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The situation I'm referring can be seen in the following link (ignore the numerical value, let's just call it $V$)

https://www.google.com/imgres?imgurl=https%3A%2F%2Fwww.physicsforums.com%2Fattachments%2F1-png.78645%2F&imgrefurl=https%3A%2F%2Fwww.physicsforums.com%2Fthreads%2Fthree-plate-capacitor-and-charge-distribution.796096%2F&tbnid=l_UMEXNCfMKVZM&vet=12ahUKEwjxg-n42brxAhXRAewKHaDoDLcQMygCegUIARC8AQ..i&docid=hQxm8teIbSNYVM&w=209&h=173&q=three%20plates%20capacitor%20charge%20distribution&ved=2ahUKEwjxg-n42brxAhXRAewKHaDoDLcQMygCegUIARC8AQ

I want to find the charge, $Q$, on plate B. Im pretty sure I can just view it as two parallel capacitors and this results in $Q=(C_1+C_2)V$, where $C_i$ can be calculated with the usual formula for parallel capacitors (just suppose that we know the area and the two distances $d_i$ between $AB$ and $BC$). The problem arises when I try to intuitively picture this as charges moving from one plate to another, by means of the generator. The generator will move a charge equal to $Q_1=C_1V$ from plate $A$ to plate $B$ and a charge $Q_2=C_2V$ from plate $C$ to plate $A$. This will result in plate B having a negative charge equal to $-Q_2-Q_1$ and plates $A$ and $C$ having, respectively, charges $Q_1$ and $Q_2$. This just does not feel right to me, because capacitors usually have net charge $=0$, but if I consider capacitor $AB$ the net charge is $-Q_2$ and similarly for capacitor $BC$. Where is the flaw in my reasoning? Thanks a lot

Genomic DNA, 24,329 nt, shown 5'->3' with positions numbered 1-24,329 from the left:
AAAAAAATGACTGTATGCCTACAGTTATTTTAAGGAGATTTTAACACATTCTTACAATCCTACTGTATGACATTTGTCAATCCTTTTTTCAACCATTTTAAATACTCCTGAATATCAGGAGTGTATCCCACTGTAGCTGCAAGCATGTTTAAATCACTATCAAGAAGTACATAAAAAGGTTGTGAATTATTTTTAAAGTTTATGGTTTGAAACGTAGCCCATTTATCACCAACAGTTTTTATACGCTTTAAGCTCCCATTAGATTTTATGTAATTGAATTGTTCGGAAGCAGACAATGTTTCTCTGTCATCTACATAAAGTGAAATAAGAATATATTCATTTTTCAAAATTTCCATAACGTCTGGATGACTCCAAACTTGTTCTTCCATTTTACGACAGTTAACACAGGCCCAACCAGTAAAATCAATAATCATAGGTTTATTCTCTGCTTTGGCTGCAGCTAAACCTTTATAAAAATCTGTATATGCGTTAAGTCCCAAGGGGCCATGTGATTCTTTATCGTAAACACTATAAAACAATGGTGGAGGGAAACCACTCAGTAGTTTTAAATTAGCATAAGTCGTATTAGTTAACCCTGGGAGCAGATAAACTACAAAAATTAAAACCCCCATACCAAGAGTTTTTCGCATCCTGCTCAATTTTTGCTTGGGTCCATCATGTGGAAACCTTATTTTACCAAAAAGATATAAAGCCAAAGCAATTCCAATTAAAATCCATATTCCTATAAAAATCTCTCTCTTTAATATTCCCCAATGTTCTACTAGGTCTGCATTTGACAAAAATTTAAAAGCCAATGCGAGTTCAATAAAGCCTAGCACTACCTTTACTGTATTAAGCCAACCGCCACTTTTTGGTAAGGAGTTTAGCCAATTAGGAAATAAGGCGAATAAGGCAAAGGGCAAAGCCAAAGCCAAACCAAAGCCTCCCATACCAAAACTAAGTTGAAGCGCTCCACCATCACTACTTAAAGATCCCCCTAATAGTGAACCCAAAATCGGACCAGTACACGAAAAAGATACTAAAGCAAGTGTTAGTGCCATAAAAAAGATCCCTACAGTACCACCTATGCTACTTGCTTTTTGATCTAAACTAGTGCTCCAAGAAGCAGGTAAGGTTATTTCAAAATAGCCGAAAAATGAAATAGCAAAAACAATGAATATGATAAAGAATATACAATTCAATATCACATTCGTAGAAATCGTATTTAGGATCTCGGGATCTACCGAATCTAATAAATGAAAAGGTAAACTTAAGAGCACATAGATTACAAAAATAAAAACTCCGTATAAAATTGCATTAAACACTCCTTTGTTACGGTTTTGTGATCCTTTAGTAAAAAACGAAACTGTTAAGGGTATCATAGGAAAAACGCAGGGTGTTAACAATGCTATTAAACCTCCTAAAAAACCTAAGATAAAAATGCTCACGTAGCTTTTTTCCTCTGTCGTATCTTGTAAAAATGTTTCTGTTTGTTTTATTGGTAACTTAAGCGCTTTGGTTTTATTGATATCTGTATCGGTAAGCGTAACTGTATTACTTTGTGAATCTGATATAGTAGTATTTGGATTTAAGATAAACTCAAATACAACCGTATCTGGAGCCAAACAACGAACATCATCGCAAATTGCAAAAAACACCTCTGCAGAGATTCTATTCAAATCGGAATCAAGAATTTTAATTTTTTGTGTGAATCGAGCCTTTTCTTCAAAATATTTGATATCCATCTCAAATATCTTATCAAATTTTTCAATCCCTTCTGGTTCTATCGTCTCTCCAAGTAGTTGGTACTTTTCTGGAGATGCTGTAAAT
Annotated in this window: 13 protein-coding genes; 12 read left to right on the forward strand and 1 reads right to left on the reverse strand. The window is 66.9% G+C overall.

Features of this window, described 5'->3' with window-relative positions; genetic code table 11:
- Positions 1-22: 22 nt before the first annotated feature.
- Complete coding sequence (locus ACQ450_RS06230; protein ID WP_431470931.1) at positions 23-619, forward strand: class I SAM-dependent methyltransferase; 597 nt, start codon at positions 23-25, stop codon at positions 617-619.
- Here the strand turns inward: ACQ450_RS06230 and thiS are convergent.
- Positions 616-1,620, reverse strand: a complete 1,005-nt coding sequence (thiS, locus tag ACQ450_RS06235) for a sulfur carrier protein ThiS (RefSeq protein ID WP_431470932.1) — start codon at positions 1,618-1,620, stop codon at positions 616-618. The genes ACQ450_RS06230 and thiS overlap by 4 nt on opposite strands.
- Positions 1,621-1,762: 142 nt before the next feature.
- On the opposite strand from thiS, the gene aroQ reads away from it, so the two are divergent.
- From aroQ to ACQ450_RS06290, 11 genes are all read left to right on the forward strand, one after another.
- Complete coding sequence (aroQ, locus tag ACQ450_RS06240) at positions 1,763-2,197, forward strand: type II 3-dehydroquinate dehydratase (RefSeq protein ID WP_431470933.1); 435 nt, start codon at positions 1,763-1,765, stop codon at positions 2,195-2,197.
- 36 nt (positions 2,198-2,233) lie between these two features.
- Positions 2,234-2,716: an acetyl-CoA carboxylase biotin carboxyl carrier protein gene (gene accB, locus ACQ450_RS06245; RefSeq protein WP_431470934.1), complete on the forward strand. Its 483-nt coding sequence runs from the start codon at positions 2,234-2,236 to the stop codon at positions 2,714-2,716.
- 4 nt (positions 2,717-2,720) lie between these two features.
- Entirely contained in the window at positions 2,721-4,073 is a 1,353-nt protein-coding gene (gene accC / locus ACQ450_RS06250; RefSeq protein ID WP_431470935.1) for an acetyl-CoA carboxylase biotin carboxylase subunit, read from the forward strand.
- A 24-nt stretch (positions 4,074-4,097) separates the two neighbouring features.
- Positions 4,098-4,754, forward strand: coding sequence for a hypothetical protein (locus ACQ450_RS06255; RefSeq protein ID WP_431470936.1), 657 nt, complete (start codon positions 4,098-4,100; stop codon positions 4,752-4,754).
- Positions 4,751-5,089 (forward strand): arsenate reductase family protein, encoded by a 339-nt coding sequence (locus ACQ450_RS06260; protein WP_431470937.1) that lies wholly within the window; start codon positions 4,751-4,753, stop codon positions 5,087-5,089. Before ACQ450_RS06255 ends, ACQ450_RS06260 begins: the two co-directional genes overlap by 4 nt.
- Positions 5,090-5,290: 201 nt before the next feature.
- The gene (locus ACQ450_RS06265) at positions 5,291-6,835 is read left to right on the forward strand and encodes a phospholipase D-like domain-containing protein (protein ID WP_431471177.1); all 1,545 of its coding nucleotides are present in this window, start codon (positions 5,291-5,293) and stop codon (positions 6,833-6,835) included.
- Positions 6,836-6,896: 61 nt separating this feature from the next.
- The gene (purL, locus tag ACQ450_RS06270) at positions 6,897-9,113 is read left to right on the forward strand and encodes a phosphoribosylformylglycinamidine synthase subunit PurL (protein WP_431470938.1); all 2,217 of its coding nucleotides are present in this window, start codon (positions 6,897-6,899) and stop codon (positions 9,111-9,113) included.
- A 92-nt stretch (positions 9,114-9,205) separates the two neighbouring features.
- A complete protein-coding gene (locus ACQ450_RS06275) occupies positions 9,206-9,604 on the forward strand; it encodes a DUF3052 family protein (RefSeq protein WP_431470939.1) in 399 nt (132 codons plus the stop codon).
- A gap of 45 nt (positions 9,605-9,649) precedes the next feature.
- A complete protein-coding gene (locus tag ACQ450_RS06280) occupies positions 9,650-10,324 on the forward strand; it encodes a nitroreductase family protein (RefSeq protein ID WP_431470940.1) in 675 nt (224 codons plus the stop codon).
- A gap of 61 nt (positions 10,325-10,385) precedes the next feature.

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Imagine Three boxes, enclosing respectively $A$, $B$ and $C$ (each box enclosing only one plate and having a top and a bottom side of area S).

Applying Gauss’s theorem on the Box $Ba$ surrounding $A$

$Eab.S = Qa$

Ditto for $B$ and $C$:

$ (Eab + Ebc).S = Qb$

And:

$Ebc.S = Qc$

Since $Eab = Ebc = V$,

$Qa = Qb = (1/2) Qbc$

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